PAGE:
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Researchers found that female Millennials are typically in worse health than males. Specifically, females are hindered by widespread endocrine conditions and Type 2 diabetes, the latter of which experts cannot currently explain.

Millennials Are Not as Healthy as Their Gen X Parents Were, New Study Says

From 2014 to 2017, major depression rates among Millennials grew by 31 percent, while psychotic conditions grew by 15 percent and substance abuse grew by 10 percent, according to a new Blue Cross Blue Shield Association study.

Millennials, despite popular belief, may not be as healthy as their Generation X parents were at the same age, according to a new study by the Blue Cross Blue Shield Association.

In "The Health of Millennials," published on April 24, researchers assessed commercially insured Americans age 21 to age 36—a group of 55 million. In summary, they found that Millennials were in overall good health, but their health began to steadily decline around age 27, particularly in southern states.

From 2014 to 2017, major depression rates among Millennials grew by 31 percent, while psychotic conditions grew by 15 percent and substance abuse grew by 10 percent.

Conditions such as hyperactivity, ulcerative colitis, high cholesterol, tobacco use and high blood pressure were all more prevalent among older Millennials when compared to members of Generation X when they were the same age.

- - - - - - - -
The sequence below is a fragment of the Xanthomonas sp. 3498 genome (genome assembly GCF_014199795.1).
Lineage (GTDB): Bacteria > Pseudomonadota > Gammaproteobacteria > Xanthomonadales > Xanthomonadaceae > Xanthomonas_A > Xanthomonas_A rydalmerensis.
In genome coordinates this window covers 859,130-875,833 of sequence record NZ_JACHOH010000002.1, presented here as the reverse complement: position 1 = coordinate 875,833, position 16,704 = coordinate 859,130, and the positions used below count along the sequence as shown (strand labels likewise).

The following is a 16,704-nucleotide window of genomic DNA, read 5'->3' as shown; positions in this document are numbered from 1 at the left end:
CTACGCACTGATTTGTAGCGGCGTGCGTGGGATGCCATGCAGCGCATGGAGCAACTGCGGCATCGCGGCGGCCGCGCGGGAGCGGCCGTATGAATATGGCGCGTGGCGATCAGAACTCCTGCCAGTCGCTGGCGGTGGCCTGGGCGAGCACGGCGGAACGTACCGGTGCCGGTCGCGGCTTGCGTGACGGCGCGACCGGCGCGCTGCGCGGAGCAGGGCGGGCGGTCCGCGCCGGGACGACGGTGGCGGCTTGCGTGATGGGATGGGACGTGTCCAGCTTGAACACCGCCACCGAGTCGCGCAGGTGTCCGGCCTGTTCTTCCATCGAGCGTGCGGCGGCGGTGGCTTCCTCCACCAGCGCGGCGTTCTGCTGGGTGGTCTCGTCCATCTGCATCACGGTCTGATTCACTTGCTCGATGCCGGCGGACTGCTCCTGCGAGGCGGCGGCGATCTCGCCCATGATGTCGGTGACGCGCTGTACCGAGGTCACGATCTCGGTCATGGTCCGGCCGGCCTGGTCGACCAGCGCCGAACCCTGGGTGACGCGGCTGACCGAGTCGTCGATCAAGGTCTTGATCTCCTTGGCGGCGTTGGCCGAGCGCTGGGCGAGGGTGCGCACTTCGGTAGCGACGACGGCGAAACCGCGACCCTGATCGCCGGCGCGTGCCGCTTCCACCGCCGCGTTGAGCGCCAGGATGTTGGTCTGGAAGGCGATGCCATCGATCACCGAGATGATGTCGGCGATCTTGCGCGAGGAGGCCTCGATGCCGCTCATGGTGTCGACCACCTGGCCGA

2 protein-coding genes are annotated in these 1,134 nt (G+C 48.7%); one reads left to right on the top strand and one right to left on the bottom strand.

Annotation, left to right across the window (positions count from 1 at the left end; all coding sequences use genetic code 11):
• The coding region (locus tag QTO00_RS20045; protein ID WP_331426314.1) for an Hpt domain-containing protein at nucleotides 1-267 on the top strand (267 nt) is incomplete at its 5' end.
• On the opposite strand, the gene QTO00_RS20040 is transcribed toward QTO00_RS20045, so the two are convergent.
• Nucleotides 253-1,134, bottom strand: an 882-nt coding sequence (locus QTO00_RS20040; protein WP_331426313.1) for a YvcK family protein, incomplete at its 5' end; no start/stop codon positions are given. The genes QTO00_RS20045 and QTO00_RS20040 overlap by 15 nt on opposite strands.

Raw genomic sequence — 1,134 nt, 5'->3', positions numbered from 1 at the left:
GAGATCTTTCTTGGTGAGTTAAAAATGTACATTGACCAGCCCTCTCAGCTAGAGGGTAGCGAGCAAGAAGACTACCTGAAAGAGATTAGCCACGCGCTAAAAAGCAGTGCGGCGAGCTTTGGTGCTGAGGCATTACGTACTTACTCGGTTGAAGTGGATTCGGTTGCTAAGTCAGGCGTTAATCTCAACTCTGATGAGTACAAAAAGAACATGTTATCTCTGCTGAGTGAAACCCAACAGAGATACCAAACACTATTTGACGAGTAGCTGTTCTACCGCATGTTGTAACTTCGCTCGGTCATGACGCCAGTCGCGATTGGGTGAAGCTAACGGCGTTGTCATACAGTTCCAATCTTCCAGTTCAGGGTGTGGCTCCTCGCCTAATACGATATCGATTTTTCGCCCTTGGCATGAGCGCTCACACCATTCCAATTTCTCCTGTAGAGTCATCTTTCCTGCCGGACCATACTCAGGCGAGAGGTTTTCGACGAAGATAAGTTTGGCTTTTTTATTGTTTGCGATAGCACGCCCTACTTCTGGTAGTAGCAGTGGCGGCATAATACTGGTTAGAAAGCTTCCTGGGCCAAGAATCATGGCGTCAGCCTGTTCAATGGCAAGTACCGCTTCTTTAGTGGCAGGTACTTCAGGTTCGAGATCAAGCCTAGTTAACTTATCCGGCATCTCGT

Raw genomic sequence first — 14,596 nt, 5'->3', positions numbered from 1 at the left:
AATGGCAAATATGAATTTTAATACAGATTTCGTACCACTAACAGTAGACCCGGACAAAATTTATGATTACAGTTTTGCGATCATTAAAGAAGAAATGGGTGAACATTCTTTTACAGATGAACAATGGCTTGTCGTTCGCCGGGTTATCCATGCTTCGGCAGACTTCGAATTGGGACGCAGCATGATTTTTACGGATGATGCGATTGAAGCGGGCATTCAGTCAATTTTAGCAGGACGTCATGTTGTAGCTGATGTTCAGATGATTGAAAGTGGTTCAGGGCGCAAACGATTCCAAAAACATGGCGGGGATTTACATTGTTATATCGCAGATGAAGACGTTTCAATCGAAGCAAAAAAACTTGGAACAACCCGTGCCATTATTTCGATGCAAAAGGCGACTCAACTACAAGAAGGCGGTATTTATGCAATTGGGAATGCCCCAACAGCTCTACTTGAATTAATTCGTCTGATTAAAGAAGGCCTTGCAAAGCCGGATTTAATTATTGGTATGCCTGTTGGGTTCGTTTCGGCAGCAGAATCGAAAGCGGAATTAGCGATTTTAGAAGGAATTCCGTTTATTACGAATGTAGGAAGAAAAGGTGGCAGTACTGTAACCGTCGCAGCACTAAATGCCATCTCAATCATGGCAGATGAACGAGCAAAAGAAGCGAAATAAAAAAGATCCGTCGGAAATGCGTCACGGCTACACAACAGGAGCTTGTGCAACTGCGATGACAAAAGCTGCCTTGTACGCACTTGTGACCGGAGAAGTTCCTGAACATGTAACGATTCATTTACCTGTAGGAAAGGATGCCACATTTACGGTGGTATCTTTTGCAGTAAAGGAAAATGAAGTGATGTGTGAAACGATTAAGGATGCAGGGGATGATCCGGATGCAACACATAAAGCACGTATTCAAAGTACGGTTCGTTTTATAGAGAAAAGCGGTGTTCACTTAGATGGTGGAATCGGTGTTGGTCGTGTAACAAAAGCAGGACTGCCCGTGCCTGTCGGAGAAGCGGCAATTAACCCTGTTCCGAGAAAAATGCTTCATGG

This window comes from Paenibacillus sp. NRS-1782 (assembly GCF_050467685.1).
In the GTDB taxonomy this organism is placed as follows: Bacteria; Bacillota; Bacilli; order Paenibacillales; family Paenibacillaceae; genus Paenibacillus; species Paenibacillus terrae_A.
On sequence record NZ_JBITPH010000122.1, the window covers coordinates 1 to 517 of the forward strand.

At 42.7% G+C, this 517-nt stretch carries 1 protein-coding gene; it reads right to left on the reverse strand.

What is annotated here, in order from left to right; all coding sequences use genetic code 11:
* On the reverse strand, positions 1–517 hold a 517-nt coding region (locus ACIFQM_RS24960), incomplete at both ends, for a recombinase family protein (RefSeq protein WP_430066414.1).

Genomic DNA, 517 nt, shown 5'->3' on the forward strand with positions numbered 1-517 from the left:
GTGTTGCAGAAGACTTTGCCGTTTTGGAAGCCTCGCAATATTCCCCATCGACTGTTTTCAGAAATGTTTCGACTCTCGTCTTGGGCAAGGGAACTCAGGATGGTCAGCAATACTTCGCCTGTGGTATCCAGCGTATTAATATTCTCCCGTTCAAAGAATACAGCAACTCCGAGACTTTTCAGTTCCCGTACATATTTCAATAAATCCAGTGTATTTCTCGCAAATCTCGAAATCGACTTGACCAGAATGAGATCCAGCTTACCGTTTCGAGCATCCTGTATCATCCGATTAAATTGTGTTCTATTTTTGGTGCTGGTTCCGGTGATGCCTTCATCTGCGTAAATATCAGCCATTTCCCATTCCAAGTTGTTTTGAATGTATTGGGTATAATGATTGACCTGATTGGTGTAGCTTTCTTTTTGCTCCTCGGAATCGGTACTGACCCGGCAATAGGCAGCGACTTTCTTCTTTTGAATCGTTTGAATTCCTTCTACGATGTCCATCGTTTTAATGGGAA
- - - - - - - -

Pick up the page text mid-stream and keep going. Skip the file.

The researchers also found that female Millennials are typically in worse health than males. Specifically, females are hindered by widespread endocrine conditions and Type 2 diabetes, the latter of which experts cannot currently explain.

The study highlighted a discrepancy in that 83 percent of Millennials believe themselves to be in good health. Additionally, only 68 percent of Millennials have a primary care physician.

The study states: "[This] data underscores the urgency for the healthcare community to recognize that Millennial Americans are experiencing double-digit increases in prevalence for eight of the top 10 health conditions. … The health status of Millennials will likely have substantial effects on the American economy over the next two decades—including workplace productivity and healthcare costs.”

The researchers will further illustrate the economic impact of Millennials' health in a forthcoming Blue Cross Blue Shield "Health of America" report, according to the study.

In February, a Lancet Public Health study reported that six cancers tied to obesity—colorectal, endometrial, gallbladder, kidney, multiple myeloma and pancreas—are currently on the rise among Millennials.

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